Tenants of clouds, whether public or hybrid, want the control mechanisms of a typical in-house data center. They don’t want to give up on virtual storage area networks and firewalls, access controls, governance and compliance and all the other security and control systems that go with ownership. But, at the same time, they want to see the promised agility, rapid scaling and cost effectiveness that brought them to the cloud in the first place.
Software-defined networking (SDN) appears to be one answer to this architectural dilemma. In many ways, this is a cloud service provider's answer to the cloud server providers' problems, since the orchestration suite tends to hide much of the network management from the tenants. The need to scale, combined with the cost of standard switch gear, and a recognized need to give more flexibility to tenants led to the conception of an architecture using simple switches based on readily available silicon, with the data services and switch management abstracted from the switch and hosted in virtual machine instances in the server farm.
A good analogy is building a model. You can start with a block of wood and chop away until the model is finished, or you can use Legos. The Lego version is faster to build and it can be quickly altered. This is the traditional fixed structure switch versus the SDN Lego approach.
In response to the growing popularity of the hybrid cloud approach, SDN has become very much a mainstream approach, though we are still very early in its evolution. There are partial solutions available today, some of which can already do serious work in the private segment of a hybrid cloud. The industry is geared up for major work in this area and the wide availability of services, software and hardware platforms will arrive over the next year.
SDN (coupled with network functions virtualization allows the tenant to assemble the pieces of networking that are needed for the job. The tenant chooses data services and connects them together (there are policies and templates to make this easier). Because the data services are spawnable virtual instances on virtual machines, there are unlimited supplies available, so right-sizing for a specific job load will be relatively easy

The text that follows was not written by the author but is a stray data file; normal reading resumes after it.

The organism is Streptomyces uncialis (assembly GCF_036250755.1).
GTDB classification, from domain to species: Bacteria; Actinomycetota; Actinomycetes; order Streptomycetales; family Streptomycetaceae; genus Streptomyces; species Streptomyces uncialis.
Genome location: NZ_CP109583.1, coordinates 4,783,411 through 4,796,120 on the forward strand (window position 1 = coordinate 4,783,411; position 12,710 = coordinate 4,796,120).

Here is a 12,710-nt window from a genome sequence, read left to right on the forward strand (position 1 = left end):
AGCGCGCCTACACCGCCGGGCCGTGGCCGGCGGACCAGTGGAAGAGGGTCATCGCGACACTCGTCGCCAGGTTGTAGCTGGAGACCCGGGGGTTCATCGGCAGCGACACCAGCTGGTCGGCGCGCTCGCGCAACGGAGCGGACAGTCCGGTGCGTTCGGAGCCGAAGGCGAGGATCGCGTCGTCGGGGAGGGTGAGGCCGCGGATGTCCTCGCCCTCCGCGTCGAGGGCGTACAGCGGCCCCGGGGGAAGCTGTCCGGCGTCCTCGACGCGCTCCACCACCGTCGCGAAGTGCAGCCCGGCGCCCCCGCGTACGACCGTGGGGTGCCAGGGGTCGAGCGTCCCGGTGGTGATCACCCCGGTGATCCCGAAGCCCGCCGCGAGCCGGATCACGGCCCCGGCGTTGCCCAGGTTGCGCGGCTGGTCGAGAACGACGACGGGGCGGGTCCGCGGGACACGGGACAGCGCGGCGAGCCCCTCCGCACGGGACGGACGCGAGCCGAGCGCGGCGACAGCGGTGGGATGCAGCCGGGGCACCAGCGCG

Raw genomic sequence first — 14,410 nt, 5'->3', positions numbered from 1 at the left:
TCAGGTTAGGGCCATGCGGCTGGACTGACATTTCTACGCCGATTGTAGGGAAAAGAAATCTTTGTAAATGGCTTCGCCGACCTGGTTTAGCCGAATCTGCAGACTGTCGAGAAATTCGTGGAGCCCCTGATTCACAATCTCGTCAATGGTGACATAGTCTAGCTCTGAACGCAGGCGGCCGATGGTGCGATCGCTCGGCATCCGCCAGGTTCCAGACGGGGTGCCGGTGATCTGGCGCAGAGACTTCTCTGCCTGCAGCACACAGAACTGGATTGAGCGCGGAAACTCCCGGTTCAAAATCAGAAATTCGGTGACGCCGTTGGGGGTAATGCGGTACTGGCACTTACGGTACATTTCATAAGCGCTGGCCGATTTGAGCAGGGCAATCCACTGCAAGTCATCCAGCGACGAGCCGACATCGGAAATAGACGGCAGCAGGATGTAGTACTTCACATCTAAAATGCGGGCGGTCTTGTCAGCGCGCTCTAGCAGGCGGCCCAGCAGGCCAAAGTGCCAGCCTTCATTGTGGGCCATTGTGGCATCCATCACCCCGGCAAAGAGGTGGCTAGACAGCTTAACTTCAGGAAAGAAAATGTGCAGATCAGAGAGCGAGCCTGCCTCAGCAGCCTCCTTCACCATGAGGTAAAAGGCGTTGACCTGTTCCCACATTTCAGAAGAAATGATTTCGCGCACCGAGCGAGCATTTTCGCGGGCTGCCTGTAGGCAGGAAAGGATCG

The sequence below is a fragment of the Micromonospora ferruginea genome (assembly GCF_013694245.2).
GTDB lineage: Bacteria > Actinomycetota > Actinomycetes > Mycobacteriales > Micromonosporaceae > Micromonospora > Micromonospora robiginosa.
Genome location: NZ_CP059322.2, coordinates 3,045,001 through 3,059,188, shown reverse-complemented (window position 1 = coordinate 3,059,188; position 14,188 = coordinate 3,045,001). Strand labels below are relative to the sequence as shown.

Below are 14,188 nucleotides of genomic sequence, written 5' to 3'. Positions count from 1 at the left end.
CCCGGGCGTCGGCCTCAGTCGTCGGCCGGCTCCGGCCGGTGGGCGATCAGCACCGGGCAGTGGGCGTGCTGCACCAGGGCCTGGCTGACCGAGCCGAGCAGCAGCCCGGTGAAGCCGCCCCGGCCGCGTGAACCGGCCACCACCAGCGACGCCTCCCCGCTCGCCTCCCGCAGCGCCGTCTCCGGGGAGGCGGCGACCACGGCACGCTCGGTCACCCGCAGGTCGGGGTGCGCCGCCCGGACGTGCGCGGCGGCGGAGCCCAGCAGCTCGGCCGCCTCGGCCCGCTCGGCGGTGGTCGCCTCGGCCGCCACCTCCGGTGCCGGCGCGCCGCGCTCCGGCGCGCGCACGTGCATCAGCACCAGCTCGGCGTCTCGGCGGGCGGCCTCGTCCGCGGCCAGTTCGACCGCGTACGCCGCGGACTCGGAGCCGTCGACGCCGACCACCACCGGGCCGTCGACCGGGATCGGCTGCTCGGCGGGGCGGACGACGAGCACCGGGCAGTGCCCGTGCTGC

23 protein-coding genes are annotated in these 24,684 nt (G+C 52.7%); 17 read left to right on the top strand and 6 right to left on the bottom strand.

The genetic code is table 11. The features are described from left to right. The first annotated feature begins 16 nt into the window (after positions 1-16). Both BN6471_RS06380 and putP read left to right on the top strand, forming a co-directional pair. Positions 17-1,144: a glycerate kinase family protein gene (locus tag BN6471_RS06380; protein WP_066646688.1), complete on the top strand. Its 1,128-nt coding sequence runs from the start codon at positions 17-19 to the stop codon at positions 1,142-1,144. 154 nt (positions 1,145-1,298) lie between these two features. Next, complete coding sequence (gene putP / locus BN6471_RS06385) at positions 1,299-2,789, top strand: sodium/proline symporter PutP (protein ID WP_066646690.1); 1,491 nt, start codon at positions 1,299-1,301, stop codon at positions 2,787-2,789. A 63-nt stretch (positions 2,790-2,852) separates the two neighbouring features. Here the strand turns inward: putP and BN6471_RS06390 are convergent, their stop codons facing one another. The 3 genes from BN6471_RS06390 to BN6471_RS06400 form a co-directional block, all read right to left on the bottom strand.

As envisaged, there will be competitive solutions for each class of data services. This means that some level of standardization between modules will be needed, and tools like OpenFlow are aiming to provide the "glue" to hold the modules together.
Outside of cloud service providers, there are few completed projects at this time, though what feedback there is on SDN is generally positive. There is some serious fear, uncertainty and doubt in the air from the likes of Cisco, which sees a potentially serious loss of revenue occurring over the next few years. Other companies are using the "software-defined" term a bit too liberally on existing approaches that don’t have the agility.
Storage startups have looked at the service abstraction concepts of SDN too, leading to the creation of a parallel effort to build software-defined storage for data centers. Still a very new concept, it is just beginning to coalesce into a concrete architectural approach.
Again, the idea is data services abstraction, but the implications on the underlying hardware are more complex, reflecting the broad diversity of approaches to storage seen in the industry. Ultimately, the model is likely to be like the Ceph open-source universal storage software concept, with simply structured data storage nodes containing drives and offering the storage itself, but with all of the services – such as compression, replication, erasure code generation and encryption – running in virtual machines.
However, this would dramatically reduce the hardware revenue from storage appliances, and it’s probable that we’ll see a lot of complex solutions and confusion as a result. This will take some years to sort out, but even partial solutions will reduce storage costs significantly. An obvious example that’s already heading mainstream is Ceph itself, where companies are buying low-cost hardware from China’s original device manufacturers (ODMs), integrating drives from distribution and building OpenStack compatible scale-out storage. Estimates are that this ODM business is currently 10 percent of the total storage box revenue, but 20 percent of units sold, reflecting the low-cost of the ODM gear.
While the storage nodes and the switch nodes use specialized hardware, everything else runs on virtualized server instances. There are data integrity and latency issues in a distributed system like this which are not well understood. So we can expect performance tuning to be a major value point in the growing market.
Networking performance will be a major factor in the tuning process. New performance levels for Ethernet will arrive in the near term. These offer some potential for relief, but the number of inter-node transfers in a distributed SDN or software-defined storage (SDS) architecture are problematic.
Data flow is not like server virtualization. Latency is a crucial issue. For example, a database will not mark a transaction as complete until multiple copies of the new data are written to permanent storage. Just having the next node say data is stored isn’t enough, since a power outage would cause data loss. This implies some special handling or some form of evanescent storage that won’t lose data on power loss.
Both SDN and SDS offer tremendous savings and high scalability. Executed well, most systems management functions will move to the orchestration suite, and tenants will be able to control their own virtual data centers. Underlying all of this, the recognition that not all instances are equal and that the realities of hardware limitations exist will shape both the hardware solutions and the software for data services.